When this French priest was a teenager, he undertook a courageous act of defiance against the Nazi occupation.
It’s an evening in 1942. France is under Nazi occupation, but the spirit of resistance is alive and well among the population. Alexis Hiessler and two 17-year-old friends are planning to do something that the occupation authorities will not appreciate: The teenagers want to seize the Nazi flag hanging on the bell tower of the basilica next to St. Columban School, where they are students.
They can’t bear to see this symbol, incompatible with their faith, enthroned on the tower of this church, St. Peter of Luxeuil-les-Bains, which was once part of an ancient and venerable abbey.
The friends climb a short ladder and reach the roof. From there, they manage to tear the flag down from the bell tower.
The mission accomplished, young Alexis keeps the flag. Of course, the absence of the Third Reich’s flag doesn’t go unnoticed by the German soldiers. They raid the school but cannot find the flag, which Alexis Hiessler has hidden. Later, he gives it to his mother, who puts it in a safe place.
This story was shared recently by Fr. Alexis Hiessler, who, years after the incident, was ordained a priest like his older brother before him. While tearing down a flag seems like a simple act, under the Nazi occupation—when any act of defiance could lead to severe punishment, even death—it was a particularly symbolic and heroic gesture.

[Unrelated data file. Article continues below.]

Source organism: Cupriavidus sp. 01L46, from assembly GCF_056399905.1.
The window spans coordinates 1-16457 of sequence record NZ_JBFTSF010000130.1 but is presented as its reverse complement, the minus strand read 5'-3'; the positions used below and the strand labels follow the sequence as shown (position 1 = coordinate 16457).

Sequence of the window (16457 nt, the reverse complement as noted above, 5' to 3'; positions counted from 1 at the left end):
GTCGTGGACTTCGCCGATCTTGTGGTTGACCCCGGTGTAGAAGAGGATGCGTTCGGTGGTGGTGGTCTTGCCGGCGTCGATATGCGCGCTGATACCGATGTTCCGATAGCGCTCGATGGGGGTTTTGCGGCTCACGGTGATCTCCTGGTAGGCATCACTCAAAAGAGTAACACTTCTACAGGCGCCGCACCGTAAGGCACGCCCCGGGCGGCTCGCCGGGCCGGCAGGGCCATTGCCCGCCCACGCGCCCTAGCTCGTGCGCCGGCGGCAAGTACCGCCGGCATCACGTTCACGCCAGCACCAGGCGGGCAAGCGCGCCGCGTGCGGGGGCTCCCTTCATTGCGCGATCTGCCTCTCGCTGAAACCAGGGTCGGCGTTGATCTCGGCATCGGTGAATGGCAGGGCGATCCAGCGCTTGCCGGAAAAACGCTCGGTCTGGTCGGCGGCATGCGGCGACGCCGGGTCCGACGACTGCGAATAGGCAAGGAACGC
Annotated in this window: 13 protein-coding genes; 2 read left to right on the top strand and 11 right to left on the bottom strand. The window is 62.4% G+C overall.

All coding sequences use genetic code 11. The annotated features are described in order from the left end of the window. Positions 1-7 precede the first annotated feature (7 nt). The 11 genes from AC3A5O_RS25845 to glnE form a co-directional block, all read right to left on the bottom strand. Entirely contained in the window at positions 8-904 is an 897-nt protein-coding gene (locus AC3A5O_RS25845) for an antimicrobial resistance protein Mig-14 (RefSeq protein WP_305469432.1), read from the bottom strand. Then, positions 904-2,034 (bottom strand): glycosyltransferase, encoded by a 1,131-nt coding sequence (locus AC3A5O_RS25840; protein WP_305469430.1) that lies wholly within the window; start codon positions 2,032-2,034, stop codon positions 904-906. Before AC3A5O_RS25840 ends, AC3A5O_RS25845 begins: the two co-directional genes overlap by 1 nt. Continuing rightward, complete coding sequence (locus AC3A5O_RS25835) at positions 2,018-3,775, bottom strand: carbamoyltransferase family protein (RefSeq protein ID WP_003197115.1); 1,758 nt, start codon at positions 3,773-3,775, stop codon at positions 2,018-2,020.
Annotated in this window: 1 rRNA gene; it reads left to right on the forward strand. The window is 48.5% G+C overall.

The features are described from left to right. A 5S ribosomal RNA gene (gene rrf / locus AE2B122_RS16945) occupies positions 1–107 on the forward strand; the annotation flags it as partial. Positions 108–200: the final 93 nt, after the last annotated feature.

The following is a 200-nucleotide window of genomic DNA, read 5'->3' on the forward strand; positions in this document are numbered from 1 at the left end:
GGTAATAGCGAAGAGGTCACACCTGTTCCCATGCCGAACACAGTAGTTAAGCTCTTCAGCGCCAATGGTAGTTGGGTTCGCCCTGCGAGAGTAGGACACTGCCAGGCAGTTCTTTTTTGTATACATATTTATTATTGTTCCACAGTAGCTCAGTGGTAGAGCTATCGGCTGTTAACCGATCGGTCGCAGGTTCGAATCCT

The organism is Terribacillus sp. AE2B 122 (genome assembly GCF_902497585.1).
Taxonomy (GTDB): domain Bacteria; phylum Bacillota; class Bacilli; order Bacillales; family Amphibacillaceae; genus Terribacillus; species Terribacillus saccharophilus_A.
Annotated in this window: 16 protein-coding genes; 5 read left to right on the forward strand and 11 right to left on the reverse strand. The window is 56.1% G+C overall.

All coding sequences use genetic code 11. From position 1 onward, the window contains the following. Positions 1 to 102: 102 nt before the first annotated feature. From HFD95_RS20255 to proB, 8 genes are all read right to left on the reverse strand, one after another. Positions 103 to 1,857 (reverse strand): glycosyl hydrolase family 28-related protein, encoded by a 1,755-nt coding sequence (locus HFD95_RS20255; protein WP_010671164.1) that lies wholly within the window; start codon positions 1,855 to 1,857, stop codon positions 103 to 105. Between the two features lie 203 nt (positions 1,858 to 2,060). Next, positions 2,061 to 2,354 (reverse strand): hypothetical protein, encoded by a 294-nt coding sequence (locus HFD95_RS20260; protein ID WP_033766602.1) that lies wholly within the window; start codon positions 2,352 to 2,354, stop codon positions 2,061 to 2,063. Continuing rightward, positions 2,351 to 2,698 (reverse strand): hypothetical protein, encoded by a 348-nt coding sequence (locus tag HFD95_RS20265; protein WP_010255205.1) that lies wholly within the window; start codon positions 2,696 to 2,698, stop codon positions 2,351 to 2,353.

As such, it was commemorated 79 years later by the Haute-Saône Combattant Museum on June 18, 2021, the anniversary of General Charles de Gaulle’s Appeal. The present-day students of the St. Colomban School were present to learn about this page of local history, recounted by Fr. Alexis Hiessler himself, his two friends having already passed away. The museum will keep the flag from now on.
French journalist Frédéric Buridant tweeted:
In the winter of 1942, with two of his fellow students at St. Colomban in Luxeuil-les-Bains, Alexis Hiessler, who later became a priest, tore down a Nazi flag from the bell tower of the church in Luxeuil. An act of resistance underlined on this June 18 in front of the current students of the college.